- A restaurant that serves local Cilento cuisine with fine dining presentations. The olive oil is grown on the property as are most of the herbs. Meat, cheese and vegetables are sourced from farms immediately adjacent to the property.
- Parking (if needed)
Danielle Oteri is an art historian and an expert on the history of Campania. She has taught art history at Seton Hall University and has been a Lecturer at The Cloisters, Metropolitan Museum of Art and Program Director of the International Center of Medieval Art.
Danielle's art, food and history writing has appeared in Condé Nast Traveler, Grove Dictionary of Art, Gothamist, Metropolitan Museum of Art, NPR and Roads & Kingdoms. In 2010, she won a food writing award from the American Institute of Wine and Food. Currently she is the Museum Travel expert for About.com.
Christian Galliani is a sommelier and leads all the wine programming for Feast on History. Christian earned his a certificate from the Sommelier Society of America, has managed two Manhattan wine stores and was part of the wine team at Del Posto. While serving as lead sommelier at Tarry Lodge they won Wine Spectator Award of Excellence for having one of the most outstanding restaurant wine lists in the world.
He is an expert on the wines of Irpinia and has been interviewed by Today.com, Cooking Channel, Corriere della Sera and has appeared on Rai Italia for his advice on the best wines of Southern Italy.
Our Story by Danielle Oteri, founder
I grew up in the New York suburbs listening to my grandmother's stories about Capaccio, a small mountain village overlooking the sea in the Cilento region of Southern Italy. I listened rapturously to her stories, taking each one into my heart and picturing it in my imagination. I don't remember seeing photographs of Capaccio, but I was fascinated by the thin airmail envelopes exchanged between New York and Italy, filled with letters and photos of relatives I barely knew.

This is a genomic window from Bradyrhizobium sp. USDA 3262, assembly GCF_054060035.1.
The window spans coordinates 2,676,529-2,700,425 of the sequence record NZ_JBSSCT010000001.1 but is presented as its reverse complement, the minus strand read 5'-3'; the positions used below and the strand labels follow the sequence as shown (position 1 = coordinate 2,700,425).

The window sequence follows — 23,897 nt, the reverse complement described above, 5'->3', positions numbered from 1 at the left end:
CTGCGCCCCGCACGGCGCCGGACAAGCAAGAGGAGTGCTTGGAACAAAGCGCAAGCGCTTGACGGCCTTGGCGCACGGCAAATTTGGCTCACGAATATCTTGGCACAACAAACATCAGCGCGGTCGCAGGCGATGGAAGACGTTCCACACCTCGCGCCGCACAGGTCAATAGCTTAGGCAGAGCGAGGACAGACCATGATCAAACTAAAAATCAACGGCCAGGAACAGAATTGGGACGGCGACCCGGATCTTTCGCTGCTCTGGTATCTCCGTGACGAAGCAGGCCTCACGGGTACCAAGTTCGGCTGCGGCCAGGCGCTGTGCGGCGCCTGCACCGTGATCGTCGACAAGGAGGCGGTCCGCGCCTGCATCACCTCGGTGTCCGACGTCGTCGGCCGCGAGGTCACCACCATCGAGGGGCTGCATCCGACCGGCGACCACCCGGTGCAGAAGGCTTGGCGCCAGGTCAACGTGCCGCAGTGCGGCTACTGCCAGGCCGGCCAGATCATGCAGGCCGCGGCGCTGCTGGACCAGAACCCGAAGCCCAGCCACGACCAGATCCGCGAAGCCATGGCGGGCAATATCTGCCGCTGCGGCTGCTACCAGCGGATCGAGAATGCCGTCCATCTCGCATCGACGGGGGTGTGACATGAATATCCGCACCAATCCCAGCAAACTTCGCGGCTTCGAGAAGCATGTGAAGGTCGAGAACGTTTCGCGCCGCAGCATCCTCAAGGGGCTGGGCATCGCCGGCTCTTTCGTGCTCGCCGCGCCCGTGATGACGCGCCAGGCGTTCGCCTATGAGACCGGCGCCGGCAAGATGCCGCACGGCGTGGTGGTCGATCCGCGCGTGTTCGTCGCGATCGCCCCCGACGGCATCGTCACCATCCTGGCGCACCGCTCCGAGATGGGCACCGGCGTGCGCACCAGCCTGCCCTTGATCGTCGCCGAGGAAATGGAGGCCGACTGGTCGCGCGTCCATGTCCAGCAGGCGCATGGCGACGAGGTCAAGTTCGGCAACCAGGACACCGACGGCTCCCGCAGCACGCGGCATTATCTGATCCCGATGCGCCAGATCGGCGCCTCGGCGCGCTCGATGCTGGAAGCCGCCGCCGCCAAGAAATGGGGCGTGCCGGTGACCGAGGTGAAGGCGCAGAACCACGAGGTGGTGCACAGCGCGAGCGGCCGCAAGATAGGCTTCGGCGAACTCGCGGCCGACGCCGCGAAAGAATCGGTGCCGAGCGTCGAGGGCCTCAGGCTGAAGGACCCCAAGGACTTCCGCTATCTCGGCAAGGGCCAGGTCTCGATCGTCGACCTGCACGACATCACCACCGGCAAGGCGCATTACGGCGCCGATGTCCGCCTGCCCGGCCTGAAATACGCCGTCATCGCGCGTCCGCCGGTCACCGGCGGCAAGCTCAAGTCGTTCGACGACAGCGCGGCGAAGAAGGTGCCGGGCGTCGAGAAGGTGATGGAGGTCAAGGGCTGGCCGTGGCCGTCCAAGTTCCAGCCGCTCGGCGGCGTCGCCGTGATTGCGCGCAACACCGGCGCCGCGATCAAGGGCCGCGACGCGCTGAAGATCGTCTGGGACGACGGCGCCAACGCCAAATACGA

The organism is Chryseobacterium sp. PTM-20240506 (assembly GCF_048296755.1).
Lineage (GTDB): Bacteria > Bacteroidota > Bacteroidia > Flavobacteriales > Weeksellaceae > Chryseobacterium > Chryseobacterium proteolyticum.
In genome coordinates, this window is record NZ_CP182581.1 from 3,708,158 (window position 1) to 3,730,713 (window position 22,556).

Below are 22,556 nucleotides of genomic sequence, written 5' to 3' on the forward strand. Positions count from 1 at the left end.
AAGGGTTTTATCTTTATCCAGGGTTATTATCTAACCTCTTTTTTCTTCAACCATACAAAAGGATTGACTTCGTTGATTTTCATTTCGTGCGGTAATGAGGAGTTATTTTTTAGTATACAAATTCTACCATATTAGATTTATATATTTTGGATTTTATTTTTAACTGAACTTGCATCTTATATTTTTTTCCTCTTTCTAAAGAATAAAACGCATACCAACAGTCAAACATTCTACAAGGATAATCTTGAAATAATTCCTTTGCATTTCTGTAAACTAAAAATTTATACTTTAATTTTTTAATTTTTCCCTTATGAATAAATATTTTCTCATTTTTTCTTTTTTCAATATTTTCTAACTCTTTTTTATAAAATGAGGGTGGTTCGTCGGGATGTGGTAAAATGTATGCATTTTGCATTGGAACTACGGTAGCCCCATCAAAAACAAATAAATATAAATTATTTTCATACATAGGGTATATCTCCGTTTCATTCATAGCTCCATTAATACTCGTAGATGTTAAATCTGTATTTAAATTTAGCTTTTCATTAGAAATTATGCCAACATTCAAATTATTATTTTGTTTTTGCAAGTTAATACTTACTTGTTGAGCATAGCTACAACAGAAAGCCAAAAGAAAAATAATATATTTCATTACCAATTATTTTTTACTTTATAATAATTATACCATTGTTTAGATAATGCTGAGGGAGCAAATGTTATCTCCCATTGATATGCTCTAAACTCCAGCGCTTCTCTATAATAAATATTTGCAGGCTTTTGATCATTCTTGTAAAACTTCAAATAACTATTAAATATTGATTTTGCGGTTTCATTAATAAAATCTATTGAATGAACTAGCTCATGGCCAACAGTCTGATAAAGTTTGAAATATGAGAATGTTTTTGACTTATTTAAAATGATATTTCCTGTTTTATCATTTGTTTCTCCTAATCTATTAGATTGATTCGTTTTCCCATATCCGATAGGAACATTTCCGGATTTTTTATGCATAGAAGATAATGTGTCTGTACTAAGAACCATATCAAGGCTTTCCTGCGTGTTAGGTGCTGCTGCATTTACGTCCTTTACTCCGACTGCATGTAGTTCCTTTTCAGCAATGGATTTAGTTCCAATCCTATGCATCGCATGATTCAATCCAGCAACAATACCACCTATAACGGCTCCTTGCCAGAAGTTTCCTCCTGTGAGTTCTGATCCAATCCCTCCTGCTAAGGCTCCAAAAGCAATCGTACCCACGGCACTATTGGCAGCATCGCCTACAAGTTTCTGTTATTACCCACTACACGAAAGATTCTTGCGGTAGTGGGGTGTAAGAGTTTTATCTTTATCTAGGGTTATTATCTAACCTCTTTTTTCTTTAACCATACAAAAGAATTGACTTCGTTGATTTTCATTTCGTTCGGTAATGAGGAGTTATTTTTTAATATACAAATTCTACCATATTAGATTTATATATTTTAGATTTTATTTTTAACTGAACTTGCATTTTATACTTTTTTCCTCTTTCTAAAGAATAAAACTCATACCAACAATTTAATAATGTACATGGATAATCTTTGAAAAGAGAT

During graduate school when I lived in Florence, I finally made my pilgrimage to Capaccio. By then my grandmother's memory was fading, but always seemed to sharpen when I showed her photos of her beloved hometown and spoke about the beautiful land and history I had discovered there. After she passed away, contact with our Italian family ceased.
Ever in my heart, I began to collect my grandmother's recipes. Research led me to Arthur Schwartz, a New York food critic, radio personality and cookbook author who ran a successful cooking school near Capaccio.
We became fast friends. In 2013 Arthur invited me to lunch in Little Italy to meet his dear friend, Baronessa Cecilia Baratta Bellelli, who runs the two farms where Arthur hosted his Italian cooking school. I told the Baronessa about my connection to Capaccio and she immediately asked for my grandmother's surname.
"Scariati, of course," she said. "You know your cousins recently opened a beautiful hotel in Capaccio?"
My heart leapt. I had been to my now deceased great-uncles home, but did not know the myriad of other cousins, older and younger than me, who still lived in Capaccio. She wrote down my contact information on a scrap of paper.
A week later, my phone rang and an Italian phone number flashed on the screen. The joyful voice on the other end was Giovanni Scariati, an Italian cousin. Indeed, he had built Borgo La Pietraia an agriturismo that was a celebration of the local land, food and history.
He insisted I come visit them as soon as possible and that I connect with his children on Facebook who ran the office and the restaurant at the Borgo.
I quickly connected with Arianna and Antonio on social media and was stunned to see their faces which resembled my own. We had never met, yet shared so much.
My first visit to the Borgo began with a very delayed flight where both nerves and fatigue left me fumbling to speak any comprehensible Italian. But as I drove across the countryside, I remembered the familiar landscape and my mind flooded with grandmother's stories.
Giovanni, Arianna and Antonio greeted me warmly and led me to the dining room. A glass of cold Falanghina wine had already been poured for me and the table set with a plate of handmade cavatelli dressed with zucchini flowers. I sat down and noticed that next to my plate was a small pile of photographs of my grandmother, grandfather and uncle, all deceased and deeply missed.
These were the photos my grandmother had tucked into envelopes and sent from New York to Capaccio over many decades. I was home.
In 2015 my husband Christian and I launched our first Feast on History tour bringing together my art history expertise, his work as a sommelier and the extraordinary setting created by the Scariati's at Borgo La Pietraia. Among many wonderful excursions and meals on that first trip, our 12 guests also took a cooking class with the Baronessa, the woman responsible for connecting me once again to my Italian family. I am eternally grateful to her.
I discovered that my grandmother's gentle warmth and wit was a family trait. The ethos that "God is in the details" is expressed in every stone at Borgo La Pietraia, in every meal we serve our guests, and in the heart soaring view of the ocean and sky from each room on the property.
Everyone we collaborate with for our food, wine and art focused tours of the Cilento, from our drivers, to winemakers, farmers or tours guides share our abiding love and respect for this ancient land, food and history.
We created Feast on History to share our love of this place. The peace that exists here is transformative.